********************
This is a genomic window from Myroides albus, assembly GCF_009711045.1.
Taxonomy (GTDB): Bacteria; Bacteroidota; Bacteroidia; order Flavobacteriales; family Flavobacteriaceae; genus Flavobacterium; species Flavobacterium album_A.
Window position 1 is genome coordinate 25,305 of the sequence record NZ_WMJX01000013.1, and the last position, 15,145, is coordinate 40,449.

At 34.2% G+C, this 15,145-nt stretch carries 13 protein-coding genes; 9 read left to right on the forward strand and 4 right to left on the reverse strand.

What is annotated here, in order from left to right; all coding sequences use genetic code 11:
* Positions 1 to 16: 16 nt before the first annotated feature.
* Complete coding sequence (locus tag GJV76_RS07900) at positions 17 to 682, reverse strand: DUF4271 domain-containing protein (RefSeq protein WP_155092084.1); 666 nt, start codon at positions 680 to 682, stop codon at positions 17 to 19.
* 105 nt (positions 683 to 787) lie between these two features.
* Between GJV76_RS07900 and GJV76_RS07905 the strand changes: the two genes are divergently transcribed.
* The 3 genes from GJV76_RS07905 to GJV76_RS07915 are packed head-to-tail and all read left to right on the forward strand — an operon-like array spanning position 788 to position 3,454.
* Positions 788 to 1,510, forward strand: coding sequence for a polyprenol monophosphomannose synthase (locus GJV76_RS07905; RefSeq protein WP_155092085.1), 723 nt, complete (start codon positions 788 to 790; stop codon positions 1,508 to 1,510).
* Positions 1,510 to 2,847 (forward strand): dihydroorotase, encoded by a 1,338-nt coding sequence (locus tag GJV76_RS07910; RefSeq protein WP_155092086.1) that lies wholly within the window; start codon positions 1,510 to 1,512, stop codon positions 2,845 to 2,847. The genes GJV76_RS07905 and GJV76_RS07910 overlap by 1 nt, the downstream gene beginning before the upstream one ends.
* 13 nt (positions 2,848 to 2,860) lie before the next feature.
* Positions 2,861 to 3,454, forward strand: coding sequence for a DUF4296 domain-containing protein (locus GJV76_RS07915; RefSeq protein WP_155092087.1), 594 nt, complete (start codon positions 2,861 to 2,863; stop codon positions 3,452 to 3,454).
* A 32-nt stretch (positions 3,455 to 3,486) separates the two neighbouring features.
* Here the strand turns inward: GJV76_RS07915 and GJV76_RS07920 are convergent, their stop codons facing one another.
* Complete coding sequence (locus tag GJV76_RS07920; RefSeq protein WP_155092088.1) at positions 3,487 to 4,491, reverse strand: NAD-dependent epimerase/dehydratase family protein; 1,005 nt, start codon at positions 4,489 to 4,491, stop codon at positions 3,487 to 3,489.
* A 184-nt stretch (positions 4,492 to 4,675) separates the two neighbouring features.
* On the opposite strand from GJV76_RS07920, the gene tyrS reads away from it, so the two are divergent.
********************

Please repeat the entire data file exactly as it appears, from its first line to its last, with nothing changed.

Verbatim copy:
This is a genomic window from Myroides albus, assembly GCF_009711045.1.
Taxonomy (GTDB): Bacteria; Bacteroidota; Bacteroidia; order Flavobacteriales; family Flavobacteriaceae; genus Flavobacterium; species Flavobacterium album_A.
Window position 1 is genome coordinate 25,305 of the sequence record NZ_WMJX01000013.1, and the last position, 15,145, is coordinate 40,449.

At 34.2% G+C, this 15,145-nt stretch carries 13 protein-coding genes; 9 read left to right on the forward strand and 4 right to left on the reverse strand.

What is annotated here, in order from left to right; all coding sequences use genetic code 11:
* Positions 1 to 16: 16 nt before the first annotated feature.
* Complete coding sequence (locus tag GJV76_RS07900) at positions 17 to 682, reverse strand: DUF4271 domain-containing protein (RefSeq protein WP_155092084.1); 666 nt, start codon at positions 680 to 682, stop codon at positions 17 to 19.
* 105 nt (positions 683 to 787) lie between these two features.
* Between GJV76_RS07900 and GJV76_RS07905 the strand changes: the two genes are divergently transcribed.
* The 3 genes from GJV76_RS07905 to GJV76_RS07915 are packed head-to-tail and all read left to right on the forward strand — an operon-like array spanning position 788 to position 3,454.
* Positions 788 to 1,510, forward strand: coding sequence for a polyprenol monophosphomannose synthase (locus GJV76_RS07905; RefSeq protein WP_155092085.1), 723 nt, complete (start codon positions 788 to 790; stop codon positions 1,508 to 1,510).
* Positions 1,510 to 2,847 (forward strand): dihydroorotase, encoded by a 1,338-nt coding sequence (locus tag GJV76_RS07910; RefSeq protein WP_155092086.1) that lies wholly within the window; start codon positions 1,510 to 1,512, stop codon positions 2,845 to 2,847. The genes GJV76_RS07905 and GJV76_RS07910 overlap by 1 nt, the downstream gene beginning before the upstream one ends.
* 13 nt (positions 2,848 to 2,860) lie before the next feature.
* Positions 2,861 to 3,454, forward strand: coding sequence for a DUF4296 domain-containing protein (locus GJV76_RS07915; RefSeq protein WP_155092087.1), 594 nt, complete (start codon positions 2,861 to 2,863; stop codon positions 3,452 to 3,454).
* A 32-nt stretch (positions 3,455 to 3,486) separates the two neighbouring features.
* Here the strand turns inward: GJV76_RS07915 and GJV76_RS07920 are convergent, their stop codons facing one another.
* Complete coding sequence (locus tag GJV76_RS07920; RefSeq protein WP_155092088.1) at positions 3,487 to 4,491, reverse strand: NAD-dependent epimerase/dehydratase family protein; 1,005 nt, start codon at positions 4,489 to 4,491, stop codon at positions 3,487 to 3,489.
* A 184-nt stretch (positions 4,492 to 4,675) separates the two neighbouring features.
* On the opposite strand from GJV76_RS07920, the gene tyrS reads away from it, so the two are divergent.